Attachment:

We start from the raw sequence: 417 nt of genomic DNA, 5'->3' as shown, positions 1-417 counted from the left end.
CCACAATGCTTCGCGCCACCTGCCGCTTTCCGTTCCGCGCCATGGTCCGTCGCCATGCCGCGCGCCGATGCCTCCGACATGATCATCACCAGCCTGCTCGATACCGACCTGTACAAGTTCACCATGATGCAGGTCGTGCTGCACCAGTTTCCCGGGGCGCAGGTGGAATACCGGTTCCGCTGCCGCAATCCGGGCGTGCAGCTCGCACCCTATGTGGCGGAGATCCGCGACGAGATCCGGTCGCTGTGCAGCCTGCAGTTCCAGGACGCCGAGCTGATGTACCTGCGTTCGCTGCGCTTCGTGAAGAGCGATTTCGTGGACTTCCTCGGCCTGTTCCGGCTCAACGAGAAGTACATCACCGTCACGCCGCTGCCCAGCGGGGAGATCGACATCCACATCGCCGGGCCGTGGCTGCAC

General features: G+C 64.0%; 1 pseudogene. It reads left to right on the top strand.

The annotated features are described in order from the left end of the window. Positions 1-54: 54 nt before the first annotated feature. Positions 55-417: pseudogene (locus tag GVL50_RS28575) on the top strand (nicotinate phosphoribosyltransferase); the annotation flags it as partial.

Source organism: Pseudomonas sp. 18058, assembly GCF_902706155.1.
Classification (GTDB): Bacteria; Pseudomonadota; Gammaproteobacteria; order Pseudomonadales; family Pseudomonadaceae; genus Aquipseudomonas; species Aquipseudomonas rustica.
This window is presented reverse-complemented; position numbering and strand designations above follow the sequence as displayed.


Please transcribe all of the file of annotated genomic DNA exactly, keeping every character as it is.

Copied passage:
We start from the raw sequence: 417 nt of genomic DNA, 5'->3' as shown, positions 1-417 counted from the left end.
CCACAATGCTTCGCGCCACCTGCCGCTTTCCGTTCCGCGCCATGGTCCGTCGCCATGCCGCGCGCCGATGCCTCCGACATGATCATCACCAGCCTGCTCGATACCGACCTGTACAAGTTCACCATGATGCAGGTCGTGCTGCACCAGTTTCCCGGGGCGCAGGTGGAATACCGGTTCCGCTGCCGCAATCCGGGCGTGCAGCTCGCACCCTATGTGGCGGAGATCCGCGACGAGATCCGGTCGCTGTGCAGCCTGCAGTTCCAGGACGCCGAGCTGATGTACCTGCGTTCGCTGCGCTTCGTGAAGAGCGATTTCGTGGACTTCCTCGGCCTGTTCCGGCTCAACGAGAAGTACATCACCGTCACGCCGCTGCCCAGCGGGGAGATCGACATCCACATCGCCGGGCCGTGGCTGCAC

General features: G+C 64.0%; 1 pseudogene. It reads left to right on the top strand.

The annotated features are described in order from the left end of the window. Positions 1-54: 54 nt before the first annotated feature. Positions 55-417: pseudogene (locus tag GVL50_RS28575) on the top strand (nicotinate phosphoribosyltransferase); the annotation flags it as partial.

Source organism: Pseudomonas sp. 18058, assembly GCF_902706155.1.
Classification (GTDB): Bacteria; Pseudomonadota; Gammaproteobacteria; order Pseudomonadales; family Pseudomonadaceae; genus Aquipseudomonas; species Aquipseudomonas rustica.
This window is presented reverse-complemented; position numbering and strand designations above follow the sequence as displayed.